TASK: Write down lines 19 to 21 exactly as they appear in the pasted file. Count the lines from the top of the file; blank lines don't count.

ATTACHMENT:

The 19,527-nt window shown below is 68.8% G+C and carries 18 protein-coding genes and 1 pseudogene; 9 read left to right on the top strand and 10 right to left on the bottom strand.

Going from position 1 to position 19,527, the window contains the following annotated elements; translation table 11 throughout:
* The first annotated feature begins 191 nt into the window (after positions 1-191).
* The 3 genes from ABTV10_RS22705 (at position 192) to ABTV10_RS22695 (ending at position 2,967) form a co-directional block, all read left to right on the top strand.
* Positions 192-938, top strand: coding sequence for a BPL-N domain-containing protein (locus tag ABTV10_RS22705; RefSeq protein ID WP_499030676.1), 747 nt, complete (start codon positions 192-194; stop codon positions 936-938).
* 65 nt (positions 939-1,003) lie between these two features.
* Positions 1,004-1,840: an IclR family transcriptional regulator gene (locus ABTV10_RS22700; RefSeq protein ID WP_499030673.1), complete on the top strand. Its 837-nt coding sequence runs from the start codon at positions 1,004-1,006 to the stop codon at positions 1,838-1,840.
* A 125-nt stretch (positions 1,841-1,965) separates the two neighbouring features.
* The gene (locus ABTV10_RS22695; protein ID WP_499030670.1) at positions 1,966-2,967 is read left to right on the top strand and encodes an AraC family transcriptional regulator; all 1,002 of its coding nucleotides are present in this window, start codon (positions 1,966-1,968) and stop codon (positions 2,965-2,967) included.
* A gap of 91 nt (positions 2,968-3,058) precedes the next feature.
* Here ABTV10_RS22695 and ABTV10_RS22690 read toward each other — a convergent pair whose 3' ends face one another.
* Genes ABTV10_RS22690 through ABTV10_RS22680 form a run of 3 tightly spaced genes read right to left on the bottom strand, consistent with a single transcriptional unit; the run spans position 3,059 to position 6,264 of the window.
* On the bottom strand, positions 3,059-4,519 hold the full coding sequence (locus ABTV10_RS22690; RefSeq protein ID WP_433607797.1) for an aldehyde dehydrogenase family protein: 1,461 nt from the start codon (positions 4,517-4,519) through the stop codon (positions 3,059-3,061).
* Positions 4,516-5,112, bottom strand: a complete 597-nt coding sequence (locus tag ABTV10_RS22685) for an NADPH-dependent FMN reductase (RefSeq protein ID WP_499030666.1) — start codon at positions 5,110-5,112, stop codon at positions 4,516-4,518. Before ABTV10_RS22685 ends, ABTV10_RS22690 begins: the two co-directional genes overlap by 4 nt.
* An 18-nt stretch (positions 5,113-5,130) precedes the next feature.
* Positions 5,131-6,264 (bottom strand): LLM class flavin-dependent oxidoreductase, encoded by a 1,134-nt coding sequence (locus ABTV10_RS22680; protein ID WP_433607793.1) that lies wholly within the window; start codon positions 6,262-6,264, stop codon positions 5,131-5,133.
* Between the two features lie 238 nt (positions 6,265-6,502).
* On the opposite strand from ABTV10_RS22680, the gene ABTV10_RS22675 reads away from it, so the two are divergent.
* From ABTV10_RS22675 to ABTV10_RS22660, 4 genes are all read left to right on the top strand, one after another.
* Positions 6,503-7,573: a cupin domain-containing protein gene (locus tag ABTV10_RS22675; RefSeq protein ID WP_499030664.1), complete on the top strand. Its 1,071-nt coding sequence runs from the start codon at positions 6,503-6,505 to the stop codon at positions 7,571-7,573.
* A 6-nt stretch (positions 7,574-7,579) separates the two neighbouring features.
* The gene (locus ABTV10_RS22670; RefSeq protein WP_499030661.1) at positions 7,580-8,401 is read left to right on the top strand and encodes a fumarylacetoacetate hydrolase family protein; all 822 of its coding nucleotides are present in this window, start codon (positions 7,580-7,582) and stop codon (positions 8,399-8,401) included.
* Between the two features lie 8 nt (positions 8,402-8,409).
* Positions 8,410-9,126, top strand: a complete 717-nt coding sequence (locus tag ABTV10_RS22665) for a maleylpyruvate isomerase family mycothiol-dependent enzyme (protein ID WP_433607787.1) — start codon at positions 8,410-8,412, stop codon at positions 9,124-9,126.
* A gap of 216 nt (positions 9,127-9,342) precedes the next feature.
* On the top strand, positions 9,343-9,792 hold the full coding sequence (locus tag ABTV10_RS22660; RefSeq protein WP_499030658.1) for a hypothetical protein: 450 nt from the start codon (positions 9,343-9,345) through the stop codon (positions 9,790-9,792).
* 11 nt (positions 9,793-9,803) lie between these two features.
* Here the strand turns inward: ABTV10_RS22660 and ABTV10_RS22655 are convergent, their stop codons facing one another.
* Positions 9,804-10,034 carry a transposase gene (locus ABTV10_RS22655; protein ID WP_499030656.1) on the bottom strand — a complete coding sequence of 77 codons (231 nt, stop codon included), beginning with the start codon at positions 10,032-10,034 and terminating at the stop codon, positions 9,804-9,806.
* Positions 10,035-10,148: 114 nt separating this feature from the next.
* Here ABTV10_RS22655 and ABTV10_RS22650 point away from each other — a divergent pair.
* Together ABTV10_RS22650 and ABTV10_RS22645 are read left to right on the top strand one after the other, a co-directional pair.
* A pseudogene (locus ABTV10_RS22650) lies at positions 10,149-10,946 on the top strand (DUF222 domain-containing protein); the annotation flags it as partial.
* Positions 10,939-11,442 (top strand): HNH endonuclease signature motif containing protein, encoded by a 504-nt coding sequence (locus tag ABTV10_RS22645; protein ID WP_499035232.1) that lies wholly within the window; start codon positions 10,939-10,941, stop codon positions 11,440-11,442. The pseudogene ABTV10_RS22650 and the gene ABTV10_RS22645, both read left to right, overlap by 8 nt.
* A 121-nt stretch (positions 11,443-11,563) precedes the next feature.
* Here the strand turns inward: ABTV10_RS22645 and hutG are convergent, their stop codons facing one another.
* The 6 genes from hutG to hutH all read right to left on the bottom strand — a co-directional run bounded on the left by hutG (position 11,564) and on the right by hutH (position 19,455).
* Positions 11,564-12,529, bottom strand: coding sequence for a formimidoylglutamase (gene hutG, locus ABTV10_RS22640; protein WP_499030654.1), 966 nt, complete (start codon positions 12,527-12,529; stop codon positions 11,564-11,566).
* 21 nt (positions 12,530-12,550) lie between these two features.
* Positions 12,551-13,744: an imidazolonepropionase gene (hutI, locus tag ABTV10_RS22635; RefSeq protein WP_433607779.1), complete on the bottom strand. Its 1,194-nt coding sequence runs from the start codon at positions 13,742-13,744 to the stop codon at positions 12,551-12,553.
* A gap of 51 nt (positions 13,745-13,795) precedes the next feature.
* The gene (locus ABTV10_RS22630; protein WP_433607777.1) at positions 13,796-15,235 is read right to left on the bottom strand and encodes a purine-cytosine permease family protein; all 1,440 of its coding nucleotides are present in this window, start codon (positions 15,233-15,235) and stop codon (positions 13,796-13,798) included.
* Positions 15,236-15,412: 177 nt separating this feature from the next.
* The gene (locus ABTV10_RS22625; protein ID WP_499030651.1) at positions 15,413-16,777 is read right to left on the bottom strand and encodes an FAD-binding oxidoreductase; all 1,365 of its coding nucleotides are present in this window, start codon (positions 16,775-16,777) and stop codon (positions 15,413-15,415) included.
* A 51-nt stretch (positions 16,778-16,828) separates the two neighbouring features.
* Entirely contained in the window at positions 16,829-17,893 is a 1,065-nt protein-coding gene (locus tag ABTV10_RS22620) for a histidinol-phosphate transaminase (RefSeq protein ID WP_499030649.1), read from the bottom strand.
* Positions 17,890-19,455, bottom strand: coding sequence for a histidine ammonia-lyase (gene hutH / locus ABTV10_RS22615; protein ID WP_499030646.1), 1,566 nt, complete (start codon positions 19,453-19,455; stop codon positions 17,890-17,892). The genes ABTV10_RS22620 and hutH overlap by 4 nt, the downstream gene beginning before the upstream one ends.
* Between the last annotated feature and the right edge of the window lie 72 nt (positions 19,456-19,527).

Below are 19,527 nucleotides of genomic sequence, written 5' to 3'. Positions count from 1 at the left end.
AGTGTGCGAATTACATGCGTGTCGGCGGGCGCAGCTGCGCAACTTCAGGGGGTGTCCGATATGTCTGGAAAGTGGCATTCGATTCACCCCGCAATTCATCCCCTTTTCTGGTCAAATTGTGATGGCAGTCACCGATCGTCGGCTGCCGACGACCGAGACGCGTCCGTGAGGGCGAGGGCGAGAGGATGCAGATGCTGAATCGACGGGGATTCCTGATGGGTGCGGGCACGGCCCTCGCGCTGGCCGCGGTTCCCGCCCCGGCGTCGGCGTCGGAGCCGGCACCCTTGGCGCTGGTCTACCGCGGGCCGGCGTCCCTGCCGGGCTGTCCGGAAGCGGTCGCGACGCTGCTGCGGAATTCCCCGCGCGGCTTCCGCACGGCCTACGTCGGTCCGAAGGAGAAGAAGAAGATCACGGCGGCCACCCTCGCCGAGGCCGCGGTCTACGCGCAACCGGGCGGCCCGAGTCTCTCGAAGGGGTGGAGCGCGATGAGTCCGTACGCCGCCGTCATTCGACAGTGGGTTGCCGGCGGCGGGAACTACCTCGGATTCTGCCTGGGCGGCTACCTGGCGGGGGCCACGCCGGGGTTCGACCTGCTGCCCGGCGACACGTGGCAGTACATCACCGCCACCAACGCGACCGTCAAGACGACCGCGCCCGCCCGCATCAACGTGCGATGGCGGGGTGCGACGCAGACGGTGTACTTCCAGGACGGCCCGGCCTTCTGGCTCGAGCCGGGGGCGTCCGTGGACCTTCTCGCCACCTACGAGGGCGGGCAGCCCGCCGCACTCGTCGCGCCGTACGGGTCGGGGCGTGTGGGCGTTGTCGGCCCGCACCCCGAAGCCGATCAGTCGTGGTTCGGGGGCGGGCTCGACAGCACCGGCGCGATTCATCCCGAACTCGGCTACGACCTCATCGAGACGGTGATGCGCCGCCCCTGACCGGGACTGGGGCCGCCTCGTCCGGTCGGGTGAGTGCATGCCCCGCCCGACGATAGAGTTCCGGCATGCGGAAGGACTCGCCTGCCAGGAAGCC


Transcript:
* From ABTV10_RS22675 to ABTV10_RS22660, 4 genes are all read left to right on the top strand, one after another.
* Positions 6,503-7,573: a cupin domain-containing protein gene (locus tag ABTV10_RS22675; RefSeq protein ID WP_499030664.1), complete on the top strand. Its 1,071-nt coding sequence runs from the start codon at positions 6,503-6,505 to the stop codon at positions 7,571-7,573.
* A 6-nt stretch (positions 7,574-7,579) separates the two neighbouring features.